One October morning, during Dr. Hakkenberg’s 8:30 Honors 105 class, a conversation arose amongst students about how much they enjoyed reading but rarely had time to read anything for any reason beyond homework. With that came the rather shocking realization that Roanoke College did not have a book discussion group that focused specifically on reading for pleasure.
That afternoon, Emma Webb ’15 sent out an email to the entire Honors program, attempting to ignite and engage interest in starting a book discussion group. Within 24 hours, she had assembled her planning committee: herself, Mackenzie Sullivan ’15, Victoria Trumbo ’15, and myself. After an initial planning meeting, parameters were set for the group: monthly meetings, discussing books chosen by participating students.
“The second someone suggests War and Peace, I’m quitting.Â The focus of the group from the beginning has been pleasure reading, not reading for school work. Books people want to read,” Webb said.
The first book was chosen with that in mind: “The Hunger Games”, a best-selling young adult trilogy by Suzanne Collins that has generated a lot of publicity and word-of-mouth since its first and titular book was published in 2008. The selection was chosen by Webb, a fan of the series, who decided that the planning board would choose the first two selections. After that, future books would be chosen by a combination of a listing made by students in attendance and various means of social media polling.time to do it, but there are always certain books I want to talk about with my friends, but some of them have not read any of them or just don’t enjoy to read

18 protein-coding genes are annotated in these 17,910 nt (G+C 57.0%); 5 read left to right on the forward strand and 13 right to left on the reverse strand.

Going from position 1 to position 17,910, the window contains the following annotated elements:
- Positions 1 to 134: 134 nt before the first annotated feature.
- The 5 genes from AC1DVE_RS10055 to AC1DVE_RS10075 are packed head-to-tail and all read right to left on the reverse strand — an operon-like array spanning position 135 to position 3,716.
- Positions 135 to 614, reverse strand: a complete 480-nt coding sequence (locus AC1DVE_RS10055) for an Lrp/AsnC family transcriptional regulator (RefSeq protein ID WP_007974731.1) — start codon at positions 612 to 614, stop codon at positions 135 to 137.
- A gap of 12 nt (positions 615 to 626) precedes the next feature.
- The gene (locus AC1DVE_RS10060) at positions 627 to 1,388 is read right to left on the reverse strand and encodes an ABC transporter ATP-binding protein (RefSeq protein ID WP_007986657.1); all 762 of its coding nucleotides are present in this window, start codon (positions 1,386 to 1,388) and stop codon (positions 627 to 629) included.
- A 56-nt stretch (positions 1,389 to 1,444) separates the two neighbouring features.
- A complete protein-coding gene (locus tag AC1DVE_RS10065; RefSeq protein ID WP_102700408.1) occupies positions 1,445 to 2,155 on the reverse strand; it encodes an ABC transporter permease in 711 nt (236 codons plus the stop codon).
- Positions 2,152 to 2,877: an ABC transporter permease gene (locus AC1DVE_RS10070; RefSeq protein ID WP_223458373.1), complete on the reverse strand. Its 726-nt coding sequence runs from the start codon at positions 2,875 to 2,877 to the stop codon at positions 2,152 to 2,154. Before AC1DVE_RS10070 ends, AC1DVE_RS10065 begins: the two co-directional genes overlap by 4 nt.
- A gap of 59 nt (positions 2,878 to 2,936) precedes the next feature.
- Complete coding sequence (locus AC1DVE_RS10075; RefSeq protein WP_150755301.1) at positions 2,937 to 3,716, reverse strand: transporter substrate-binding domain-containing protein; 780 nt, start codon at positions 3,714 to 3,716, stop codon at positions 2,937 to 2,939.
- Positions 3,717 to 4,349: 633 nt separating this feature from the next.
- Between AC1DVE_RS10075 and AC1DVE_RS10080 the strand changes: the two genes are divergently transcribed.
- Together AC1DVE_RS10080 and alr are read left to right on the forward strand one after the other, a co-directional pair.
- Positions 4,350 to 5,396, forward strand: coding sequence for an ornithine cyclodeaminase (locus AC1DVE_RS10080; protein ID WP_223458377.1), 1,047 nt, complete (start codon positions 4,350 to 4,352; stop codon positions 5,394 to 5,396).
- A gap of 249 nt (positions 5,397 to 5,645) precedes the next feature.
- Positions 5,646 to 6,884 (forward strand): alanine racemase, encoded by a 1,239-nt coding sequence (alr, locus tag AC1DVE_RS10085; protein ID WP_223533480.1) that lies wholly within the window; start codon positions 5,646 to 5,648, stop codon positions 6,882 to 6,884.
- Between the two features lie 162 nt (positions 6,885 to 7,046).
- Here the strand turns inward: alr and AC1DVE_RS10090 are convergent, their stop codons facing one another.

The first meeting was held January 29th. Nearly 20 students arrived at Monterey House at 4 PM, eager to discuss what had proven to be a popular boom choice. They were greeted with “Hunger Games” themed foods.
“â€˜The Hunger Games’ series was amazing!” said Rebecca Siar ’15. “I read all three books over Winter Break, and I honestly could not put the books down because I always wanted to know what would happen next!”
Participants divided into two categories: those who had read just the first book, and those who read the entire series. Discussion questions were specific to each group.
“It was very informal, and it was really easy to discuss the book because there was no pressure of getting something right or wrong. The book club is a helpful opportunity to step away from the chaos of every day college life and just enjoy a good book and the discussions that ensue,” Trumbo â€˜15 said.
“I hope more people will become interested and attend because the more people, the better the discussion,” said Taylor Robertson â€˜15
The club meets the last Sunday of every month at 4 PM in Monterey House. The next meeting will be on February 26th. The book for discussion will be The Help, the best-selling 2009 novel by Kathryn Stockett. All students are welcome and encouraged to attend.